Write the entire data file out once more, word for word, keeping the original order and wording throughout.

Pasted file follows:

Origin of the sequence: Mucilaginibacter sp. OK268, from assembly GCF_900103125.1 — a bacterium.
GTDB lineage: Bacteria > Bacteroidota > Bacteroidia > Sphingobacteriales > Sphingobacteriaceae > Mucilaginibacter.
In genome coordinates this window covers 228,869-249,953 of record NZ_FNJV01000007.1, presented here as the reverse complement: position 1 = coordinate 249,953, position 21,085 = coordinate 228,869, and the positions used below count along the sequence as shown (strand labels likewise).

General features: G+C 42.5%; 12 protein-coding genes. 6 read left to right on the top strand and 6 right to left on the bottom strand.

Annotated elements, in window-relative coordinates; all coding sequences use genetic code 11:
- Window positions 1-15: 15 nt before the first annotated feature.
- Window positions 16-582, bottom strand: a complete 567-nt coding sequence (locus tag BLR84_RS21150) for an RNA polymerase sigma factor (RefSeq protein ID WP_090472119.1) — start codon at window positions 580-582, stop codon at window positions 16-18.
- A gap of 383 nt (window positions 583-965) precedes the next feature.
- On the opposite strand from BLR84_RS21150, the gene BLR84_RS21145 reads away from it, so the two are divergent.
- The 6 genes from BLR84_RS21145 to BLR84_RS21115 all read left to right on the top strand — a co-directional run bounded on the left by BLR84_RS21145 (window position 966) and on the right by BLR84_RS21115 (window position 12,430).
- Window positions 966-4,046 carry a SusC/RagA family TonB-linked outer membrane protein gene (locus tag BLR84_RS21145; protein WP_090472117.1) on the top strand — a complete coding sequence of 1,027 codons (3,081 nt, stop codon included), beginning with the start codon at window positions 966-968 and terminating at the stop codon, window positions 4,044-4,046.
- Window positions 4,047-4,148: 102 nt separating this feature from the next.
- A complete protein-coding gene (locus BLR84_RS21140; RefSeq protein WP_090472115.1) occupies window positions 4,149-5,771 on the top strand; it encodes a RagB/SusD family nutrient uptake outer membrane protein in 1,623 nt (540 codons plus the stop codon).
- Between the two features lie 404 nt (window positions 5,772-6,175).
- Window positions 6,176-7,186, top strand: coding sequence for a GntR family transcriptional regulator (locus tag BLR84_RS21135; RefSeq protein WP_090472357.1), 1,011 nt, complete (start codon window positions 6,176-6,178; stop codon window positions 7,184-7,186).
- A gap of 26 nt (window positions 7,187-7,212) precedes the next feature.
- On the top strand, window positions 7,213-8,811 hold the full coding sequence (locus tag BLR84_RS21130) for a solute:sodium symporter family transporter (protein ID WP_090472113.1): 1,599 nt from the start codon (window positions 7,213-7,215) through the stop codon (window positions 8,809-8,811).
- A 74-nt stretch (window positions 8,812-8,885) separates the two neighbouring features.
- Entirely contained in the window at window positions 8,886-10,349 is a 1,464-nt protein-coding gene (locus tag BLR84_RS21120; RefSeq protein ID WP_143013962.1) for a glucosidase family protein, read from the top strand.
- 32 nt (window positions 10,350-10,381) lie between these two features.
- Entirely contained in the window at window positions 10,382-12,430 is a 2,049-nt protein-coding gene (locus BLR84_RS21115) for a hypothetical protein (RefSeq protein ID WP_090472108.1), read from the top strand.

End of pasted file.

Origin of the sequence: Mucilaginibacter sp. OK268, from assembly GCF_900103125.1 — a bacterium.
GTDB lineage: Bacteria > Bacteroidota > Bacteroidia > Sphingobacteriales > Sphingobacteriaceae > Mucilaginibacter.
In genome coordinates this window covers 228,869-249,953 of record NZ_FNJV01000007.1, presented here as the reverse complement: position 1 = coordinate 249,953, position 21,085 = coordinate 228,869, and the positions used below count along the sequence as shown (strand labels likewise).

General features: G+C 42.5%; 12 protein-coding genes. 6 read left to right on the top strand and 6 right to left on the bottom strand.

Annotated elements, in window-relative coordinates; all coding sequences use genetic code 11:
- Window positions 1-15: 15 nt before the first annotated feature.
- Window positions 16-582, bottom strand: a complete 567-nt coding sequence (locus tag BLR84_RS21150) for an RNA polymerase sigma factor (RefSeq protein ID WP_090472119.1) — start codon at window positions 580-582, stop codon at window positions 16-18.
- A gap of 383 nt (window positions 583-965) precedes the next feature.
- On the opposite strand from BLR84_RS21150, the gene BLR84_RS21145 reads away from it, so the two are divergent.
- The 6 genes from BLR84_RS21145 to BLR84_RS21115 all read left to right on the top strand — a co-directional run bounded on the left by BLR84_RS21145 (window position 966) and on the right by BLR84_RS21115 (window position 12,430).
- Window positions 966-4,046 carry a SusC/RagA family TonB-linked outer membrane protein gene (locus tag BLR84_RS21145; protein WP_090472117.1) on the top strand — a complete coding sequence of 1,027 codons (3,081 nt, stop codon included), beginning with the start codon at window positions 966-968 and terminating at the stop codon, window positions 4,044-4,046.
- Window positions 4,047-4,148: 102 nt separating this feature from the next.
- A complete protein-coding gene (locus BLR84_RS21140; RefSeq protein WP_090472115.1) occupies window positions 4,149-5,771 on the top strand; it encodes a RagB/SusD family nutrient uptake outer membrane protein in 1,623 nt (540 codons plus the stop codon).
- Between the two features lie 404 nt (window positions 5,772-6,175).
- Window positions 6,176-7,186, top strand: coding sequence for a GntR family transcriptional regulator (locus tag BLR84_RS21135; RefSeq protein WP_090472357.1), 1,011 nt, complete (start codon window positions 6,176-6,178; stop codon window positions 7,184-7,186).
- A gap of 26 nt (window positions 7,187-7,212) precedes the next feature.
- On the top strand, window positions 7,213-8,811 hold the full coding sequence (locus tag BLR84_RS21130) for a solute:sodium symporter family transporter (protein ID WP_090472113.1): 1,599 nt from the start codon (window positions 7,213-7,215) through the stop codon (window positions 8,809-8,811).
- A 74-nt stretch (window positions 8,812-8,885) separates the two neighbouring features.
- Entirely contained in the window at window positions 8,886-10,349 is a 1,464-nt protein-coding gene (locus tag BLR84_RS21120; RefSeq protein ID WP_143013962.1) for a glucosidase family protein, read from the top strand.
- 32 nt (window positions 10,350-10,381) lie between these two features.
- Entirely contained in the window at window positions 10,382-12,430 is a 2,049-nt protein-coding gene (locus BLR84_RS21115) for a hypothetical protein (RefSeq protein ID WP_090472108.1), read from the top strand.